Good “road toll,” bad statistical analysis [updated]
Now that we’ve got some good “road toll” figures for a holiday weekend to shout about, can we try to finally get our heads around the fact that the figures from one weekend—whether good or bad—tell us nothing at all about either the efficacy of road policing policies, changes in driving habits, or improvements in the state of the roads.
Whatever road policing bigwigs might now try to tell you about the success of their ‘zero-tolerance-for-speed’ policy over the weekend, fatality figures from just one weekend are statistically insignificant. Whether good or bad, the sample size itself is so low they tell you nothing at all—not unless you’re a bad journalist keen for a colourful headline, or a traffic policing bureaucrat eager to cement in a new policy. Like Paula Rose, for instance, who “is amazed by what the extra police resources* on the roads and the 'no excuses' speeding policy have done.”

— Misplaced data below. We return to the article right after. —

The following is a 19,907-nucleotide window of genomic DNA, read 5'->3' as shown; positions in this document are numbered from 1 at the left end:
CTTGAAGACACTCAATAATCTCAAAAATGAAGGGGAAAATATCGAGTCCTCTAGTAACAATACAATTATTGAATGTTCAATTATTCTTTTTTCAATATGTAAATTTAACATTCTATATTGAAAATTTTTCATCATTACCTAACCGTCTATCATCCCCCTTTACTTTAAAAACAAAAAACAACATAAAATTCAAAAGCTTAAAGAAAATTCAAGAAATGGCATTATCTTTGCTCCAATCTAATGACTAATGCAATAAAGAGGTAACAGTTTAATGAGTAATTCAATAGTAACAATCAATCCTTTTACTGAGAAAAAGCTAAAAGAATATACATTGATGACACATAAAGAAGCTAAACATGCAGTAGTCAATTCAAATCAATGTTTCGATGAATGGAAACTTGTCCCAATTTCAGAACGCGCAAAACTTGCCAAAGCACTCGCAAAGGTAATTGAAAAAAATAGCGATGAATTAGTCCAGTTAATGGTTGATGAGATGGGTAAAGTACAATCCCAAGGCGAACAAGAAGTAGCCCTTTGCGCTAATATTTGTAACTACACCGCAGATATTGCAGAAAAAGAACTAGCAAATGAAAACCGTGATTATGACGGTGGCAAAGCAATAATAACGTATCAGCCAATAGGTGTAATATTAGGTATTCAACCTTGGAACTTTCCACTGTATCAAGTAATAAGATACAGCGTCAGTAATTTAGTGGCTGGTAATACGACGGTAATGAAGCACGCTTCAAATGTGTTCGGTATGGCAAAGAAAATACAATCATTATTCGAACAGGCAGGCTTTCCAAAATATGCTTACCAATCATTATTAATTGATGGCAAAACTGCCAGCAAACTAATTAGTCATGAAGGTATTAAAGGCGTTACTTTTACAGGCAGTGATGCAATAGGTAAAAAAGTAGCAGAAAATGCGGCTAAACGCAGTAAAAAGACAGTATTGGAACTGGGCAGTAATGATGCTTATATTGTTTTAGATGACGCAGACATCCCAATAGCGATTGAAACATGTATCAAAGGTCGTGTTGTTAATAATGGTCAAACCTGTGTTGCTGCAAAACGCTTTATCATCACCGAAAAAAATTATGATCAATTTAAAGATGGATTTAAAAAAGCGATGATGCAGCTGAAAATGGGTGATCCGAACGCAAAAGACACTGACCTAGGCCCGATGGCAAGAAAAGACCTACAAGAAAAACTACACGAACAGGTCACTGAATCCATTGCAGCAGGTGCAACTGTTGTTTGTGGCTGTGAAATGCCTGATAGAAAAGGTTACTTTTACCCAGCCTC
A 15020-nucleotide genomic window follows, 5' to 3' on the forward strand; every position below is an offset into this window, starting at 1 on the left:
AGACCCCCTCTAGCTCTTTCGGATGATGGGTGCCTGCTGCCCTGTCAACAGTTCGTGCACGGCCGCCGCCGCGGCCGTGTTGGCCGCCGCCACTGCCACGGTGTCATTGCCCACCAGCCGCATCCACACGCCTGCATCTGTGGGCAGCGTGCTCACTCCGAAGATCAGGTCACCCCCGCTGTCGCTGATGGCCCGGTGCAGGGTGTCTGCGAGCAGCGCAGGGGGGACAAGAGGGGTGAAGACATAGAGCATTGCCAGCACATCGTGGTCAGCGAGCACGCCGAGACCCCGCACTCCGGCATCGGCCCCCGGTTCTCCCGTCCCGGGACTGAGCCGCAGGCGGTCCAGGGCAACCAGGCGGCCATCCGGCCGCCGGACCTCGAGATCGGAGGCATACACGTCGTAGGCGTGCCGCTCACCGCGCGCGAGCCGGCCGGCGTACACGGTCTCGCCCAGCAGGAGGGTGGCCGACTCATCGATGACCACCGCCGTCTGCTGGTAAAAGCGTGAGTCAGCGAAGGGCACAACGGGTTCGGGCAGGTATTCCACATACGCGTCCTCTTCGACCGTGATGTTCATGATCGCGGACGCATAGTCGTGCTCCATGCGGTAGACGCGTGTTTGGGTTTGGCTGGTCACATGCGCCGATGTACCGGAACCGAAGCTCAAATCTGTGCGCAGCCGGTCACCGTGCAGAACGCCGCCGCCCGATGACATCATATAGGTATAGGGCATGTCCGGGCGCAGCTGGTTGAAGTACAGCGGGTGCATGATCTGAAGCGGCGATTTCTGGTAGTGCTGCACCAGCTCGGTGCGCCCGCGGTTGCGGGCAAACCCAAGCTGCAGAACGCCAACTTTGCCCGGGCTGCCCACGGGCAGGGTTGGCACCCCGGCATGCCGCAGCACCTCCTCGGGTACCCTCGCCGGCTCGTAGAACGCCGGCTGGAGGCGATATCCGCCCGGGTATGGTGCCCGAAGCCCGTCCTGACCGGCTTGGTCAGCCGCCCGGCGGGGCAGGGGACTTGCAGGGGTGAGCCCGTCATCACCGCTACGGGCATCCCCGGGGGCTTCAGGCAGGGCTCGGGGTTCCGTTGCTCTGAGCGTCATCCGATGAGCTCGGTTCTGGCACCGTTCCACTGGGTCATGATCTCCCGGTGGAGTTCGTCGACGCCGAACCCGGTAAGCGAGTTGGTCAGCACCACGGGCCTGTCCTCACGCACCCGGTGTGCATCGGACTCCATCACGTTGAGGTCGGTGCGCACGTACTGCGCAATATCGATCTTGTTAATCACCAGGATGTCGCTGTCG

Did their new policy cause the statistics? No, they didn’t. Correlation is not causality, however much the cheerleaders for slow driving might wish it otherwise.
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* Extra police resources? I’m not sure there were any more “police resources” out this weekend than on any other holiday weekend; and since in driving north from Auckland on Friday night I followed one car with only one headlight and passed another, I doubt that those “resources” were any more vigilant than they normally are. What was your experience?
UPDATE: Zen Tiger does a bit more analysis.